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10.4: A fix for Motorola wireless cards under 10.4.2 System 10.4
Tiger only hintI have a Dual PowerMac G4; it's from before the time of AirPort Extreme Card slots. It does has an AirPort slot, but only for wireless-b AirPort cards ... which you can no longer get from Apple, and other place charge a premium. does have WiFi-G card that work for this unit, but once again, they charge a premium ($150 was the cheapest I found).

But you can use a cheap Motorola card, WPC1810G, which I found for 35$ at a local Radio Shack on clearance. I found that this card was confirmed to work based off a website I found using Unfortunately, I lost the reference to that site; sorry. Sadly, this card stops working once you upgrade Tiger to 10.4.2. There is an update to the AirPort kernel extensions, from version 3.5 to 4.0. I don't know if Apple did it on purpose, or just doesn't care to make sure it doesn't break third-party wireless cards. But this update does.

Since this update is mandatory if you want all the other fixes, and you can't choose not to install just the AirPort update, you can't roll-back (easily). So I personally had reinstall Tiger from scratch to undo the changes.

But this time, I backed up the following files.
  • /System/Library/Extensions/Appleairport.kext
  • /System/Library/Extensions/Appleairport2.kext
  • /System/Library/Extensions/Appleairport3.kext
Then I updated my machine again, and again AirPort broke. So I copied the files I saved back into /System -> Library -> Extensions, ran Disk Utility and repaired permissions, then restarted my Mac, and I was back online.

I've read that you can make all types of changes inside the kext bundles to make third party cards work. But that's not for me; I don't know enough about it. This works, and if you need (want) a wifi-G card in an older Mac, this is the cheapest method.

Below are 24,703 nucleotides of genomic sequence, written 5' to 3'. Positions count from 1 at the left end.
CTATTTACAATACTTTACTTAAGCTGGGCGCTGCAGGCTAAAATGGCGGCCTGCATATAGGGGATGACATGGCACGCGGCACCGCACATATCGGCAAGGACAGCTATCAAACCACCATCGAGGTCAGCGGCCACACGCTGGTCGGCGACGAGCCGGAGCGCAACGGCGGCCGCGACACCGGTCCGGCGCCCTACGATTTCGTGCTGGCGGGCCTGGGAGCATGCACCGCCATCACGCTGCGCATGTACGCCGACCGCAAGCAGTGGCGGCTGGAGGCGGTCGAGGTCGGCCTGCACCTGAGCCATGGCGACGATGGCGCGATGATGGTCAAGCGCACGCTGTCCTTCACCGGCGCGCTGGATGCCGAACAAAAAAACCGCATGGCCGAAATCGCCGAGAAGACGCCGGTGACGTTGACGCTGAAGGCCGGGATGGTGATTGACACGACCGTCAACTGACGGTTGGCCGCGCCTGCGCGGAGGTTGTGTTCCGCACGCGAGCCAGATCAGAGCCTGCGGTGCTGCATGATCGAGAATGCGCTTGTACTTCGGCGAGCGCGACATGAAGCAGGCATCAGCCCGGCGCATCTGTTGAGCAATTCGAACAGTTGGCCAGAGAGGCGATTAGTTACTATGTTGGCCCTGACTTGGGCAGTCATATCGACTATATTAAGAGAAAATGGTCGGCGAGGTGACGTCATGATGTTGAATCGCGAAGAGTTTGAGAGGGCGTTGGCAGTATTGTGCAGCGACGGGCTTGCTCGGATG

[robg adds: I obviously haven't tested this one, and I cannot really recommend it as a good solution -- any time you have to downgrade a piece of the OS to get something working, you don't really know what else you may be putting at risk. For example, perhaps there were security patches in the newer version of the AirPort kext. With that said, this approach seems to work, based not only on this post, but some work with Google to see what others have done.]
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10.4: A fix for Motorola wireless cards under 10.4.2 | 5 comments | Create New Account
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10.4: A fix for Motorola wireless cards under 10.4.2
Authored by: jlynch3 on Oct 13, '05 07:38:03AM

Perhaps a return visit to is in order... as I am taking delivery of an airport compatible 802.11g PCI card later this afternoon that cost $79.99.

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10.4: A fix for Motorola wireless cards under 10.4.2
Authored by: dylanw on Oct 13, '05 08:20:45AM

There's a fairly comprehensive list of wireless cards here:

For what it's worth, I put a fairly cheap Buffalo Tech WLI2-PCI-G54 in my wife's G4 466 running 10.4.2, and it works with the standard Airport drivers, without any tweaking at all.